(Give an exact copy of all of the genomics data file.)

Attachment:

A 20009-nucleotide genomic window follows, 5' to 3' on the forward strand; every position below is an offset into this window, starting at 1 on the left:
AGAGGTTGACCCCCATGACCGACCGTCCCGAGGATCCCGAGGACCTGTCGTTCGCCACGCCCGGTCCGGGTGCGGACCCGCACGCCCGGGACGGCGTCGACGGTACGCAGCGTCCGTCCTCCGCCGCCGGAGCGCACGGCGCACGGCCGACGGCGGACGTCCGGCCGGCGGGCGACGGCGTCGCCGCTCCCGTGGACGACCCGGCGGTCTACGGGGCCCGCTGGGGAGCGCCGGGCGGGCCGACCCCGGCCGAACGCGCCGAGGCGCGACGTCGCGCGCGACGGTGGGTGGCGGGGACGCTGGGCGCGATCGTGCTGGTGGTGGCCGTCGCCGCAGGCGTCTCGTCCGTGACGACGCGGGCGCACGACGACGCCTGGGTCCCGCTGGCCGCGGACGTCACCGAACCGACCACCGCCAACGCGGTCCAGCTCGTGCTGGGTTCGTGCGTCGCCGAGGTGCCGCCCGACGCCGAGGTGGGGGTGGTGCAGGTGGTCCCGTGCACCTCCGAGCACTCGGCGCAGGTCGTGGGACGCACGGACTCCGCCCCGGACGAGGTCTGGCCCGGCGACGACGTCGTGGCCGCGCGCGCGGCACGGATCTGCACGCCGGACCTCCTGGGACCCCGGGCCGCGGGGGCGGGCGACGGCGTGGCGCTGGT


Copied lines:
A 20009-nucleotide genomic window follows, 5' to 3' on the forward strand; every position below is an offset into this window, starting at 1 on the left:
AGAGGTTGACCCCCATGACCGACCGTCCCGAGGATCCCGAGGACCTGTCGTTCGCCACGCCCGGTCCGGGTGCGGACCCGCACGCCCGGGACGGCGTCGACGGTACGCAGCGTCCGTCCTCCGCCGCCGGAGCGCACGGCGCACGGCCGACGGCGGACGTCCGGCCGGCGGGCGACGGCGTCGCCGCTCCCGTGGACGACCCGGCGGTCTACGGGGCCCGCTGGGGAGCGCCGGGCGGGCCGACCCCGGCCGAACGCGCCGAGGCGCGACGTCGCGCGCGACGGTGGGTGGCGGGGACGCTGGGCGCGATCGTGCTGGTGGTGGCCGTCGCCGCAGGCGTCTCGTCCGTGACGACGCGGGCGCACGACGACGCCTGGGTCCCGCTGGCCGCGGACGTCACCGAACCGACCACCGCCAACGCGGTCCAGCTCGTGCTGGGTTCGTGCGTCGCCGAGGTGCCGCCCGACGCCGAGGTGGGGGTGGTGCAGGTGGTCCCGTGCACCTCCGAGCACTCGGCGCAGGTCGTGGGACGCACGGACTCCGCCCCGGACGAGGTCTGGCCCGGCGACGACGTCGTGGCCGCGCGCGCGGCACGGATCTGCACGCCGGACCTCCTGGGACCCCGGGCCGCGGGGGCGGGCGACGGCGTGGCGCTGGT